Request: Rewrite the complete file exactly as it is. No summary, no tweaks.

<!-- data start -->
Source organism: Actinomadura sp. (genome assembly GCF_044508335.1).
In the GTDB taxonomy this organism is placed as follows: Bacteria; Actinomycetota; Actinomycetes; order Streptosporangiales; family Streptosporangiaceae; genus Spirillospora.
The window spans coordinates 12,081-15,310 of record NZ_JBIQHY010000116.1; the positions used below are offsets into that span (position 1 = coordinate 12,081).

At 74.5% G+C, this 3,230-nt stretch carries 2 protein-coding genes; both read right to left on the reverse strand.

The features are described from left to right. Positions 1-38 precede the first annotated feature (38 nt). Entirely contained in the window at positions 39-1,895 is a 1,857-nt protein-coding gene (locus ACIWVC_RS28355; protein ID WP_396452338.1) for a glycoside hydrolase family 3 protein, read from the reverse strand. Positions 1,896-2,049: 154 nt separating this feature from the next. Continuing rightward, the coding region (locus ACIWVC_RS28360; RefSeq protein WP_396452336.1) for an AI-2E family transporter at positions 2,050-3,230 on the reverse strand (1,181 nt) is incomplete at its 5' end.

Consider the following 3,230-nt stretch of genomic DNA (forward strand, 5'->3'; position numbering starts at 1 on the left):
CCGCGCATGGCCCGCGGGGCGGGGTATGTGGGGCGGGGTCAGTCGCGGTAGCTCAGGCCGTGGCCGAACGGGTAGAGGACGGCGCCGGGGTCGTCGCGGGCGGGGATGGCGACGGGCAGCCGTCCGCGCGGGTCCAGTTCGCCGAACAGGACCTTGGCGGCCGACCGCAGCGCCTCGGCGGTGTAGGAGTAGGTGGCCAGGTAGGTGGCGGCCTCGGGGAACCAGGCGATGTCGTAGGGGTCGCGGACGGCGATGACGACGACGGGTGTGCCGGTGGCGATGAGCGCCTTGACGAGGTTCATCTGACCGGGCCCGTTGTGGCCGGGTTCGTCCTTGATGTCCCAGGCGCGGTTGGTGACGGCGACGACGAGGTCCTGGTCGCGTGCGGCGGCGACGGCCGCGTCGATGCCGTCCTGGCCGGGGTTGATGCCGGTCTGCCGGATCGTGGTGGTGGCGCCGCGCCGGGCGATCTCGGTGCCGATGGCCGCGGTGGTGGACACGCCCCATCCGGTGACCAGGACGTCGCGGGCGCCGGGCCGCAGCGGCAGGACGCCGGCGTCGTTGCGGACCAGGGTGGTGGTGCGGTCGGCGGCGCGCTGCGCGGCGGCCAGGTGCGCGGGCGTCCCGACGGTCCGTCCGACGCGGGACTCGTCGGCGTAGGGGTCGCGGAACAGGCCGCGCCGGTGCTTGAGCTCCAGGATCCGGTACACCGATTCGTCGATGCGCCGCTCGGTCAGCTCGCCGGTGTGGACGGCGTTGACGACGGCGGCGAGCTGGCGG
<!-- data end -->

Source organism: Actinomadura sp. (genome assembly GCF_044508335.1).
In the GTDB taxonomy this organism is placed as follows: Bacteria; Actinomycetota; Actinomycetes; order Streptosporangiales; family Streptosporangiaceae; genus Spirillospora.
The window spans coordinates 12,081-15,310 of record NZ_JBIQHY010000116.1; the positions used below are offsets into that span (position 1 = coordinate 12,081).

At 74.5% G+C, this 3,230-nt stretch carries 2 protein-coding genes; both read right to left on the reverse strand.

The features are described from left to right. Positions 1-38 precede the first annotated feature (38 nt). Entirely contained in the window at positions 39-1,895 is a 1,857-nt protein-coding gene (locus ACIWVC_RS28355; protein ID WP_396452338.1) for a glycoside hydrolase family 3 protein, read from the reverse strand. Positions 1,896-2,049: 154 nt separating this feature from the next. Continuing rightward, the coding region (locus ACIWVC_RS28360; RefSeq protein WP_396452336.1) for an AI-2E family transporter at positions 2,050-3,230 on the reverse strand (1,181 nt) is incomplete at its 5' end.

Consider the following 3,230-nt stretch of genomic DNA (forward strand, 5'->3'; position numbering starts at 1 on the left):
CCGCGCATGGCCCGCGGGGCGGGGTATGTGGGGCGGGGTCAGTCGCGGTAGCTCAGGCCGTGGCCGAACGGGTAGAGGACGGCGCCGGGGTCGTCGCGGGCGGGGATGGCGACGGGCAGCCGTCCGCGCGGGTCCAGTTCGCCGAACAGGACCTTGGCGGCCGACCGCAGCGCCTCGGCGGTGTAGGAGTAGGTGGCCAGGTAGGTGGCGGCCTCGGGGAACCAGGCGATGTCGTAGGGGTCGCGGACGGCGATGACGACGACGGGTGTGCCGGTGGCGATGAGCGCCTTGACGAGGTTCATCTGACCGGGCCCGTTGTGGCCGGGTTCGTCCTTGATGTCCCAGGCGCGGTTGGTGACGGCGACGACGAGGTCCTGGTCGCGTGCGGCGGCGACGGCCGCGTCGATGCCGTCCTGGCCGGGGTTGATGCCGGTCTGCCGGATCGTGGTGGTGGCGCCGCGCCGGGCGATCTCGGTGCCGATGGCCGCGGTGGTGGACACGCCCCATCCGGTGACCAGGACGTCGCGGGCGCCGGGCCGCAGCGGCAGGACGCCGGCGTCGTTGCGGACCAGGGTGGTGGTGCGGTCGGCGGCGCGCTGCGCGGCGGCCAGGTGCGCGGGCGTCCCGACGGTCCGTCCGACGCGGGACTCGTCGGCGTAGGGGTCGCGGAACAGGCCGCGCCGGTGCTTGAGCTCCAGGATCCGGTACACCGATTCGTCGATGCGCCGCTCGGTCAGCTCGCCGGTGTGGACGGCGTTGACGACGGCGGCGAGCTGGCGG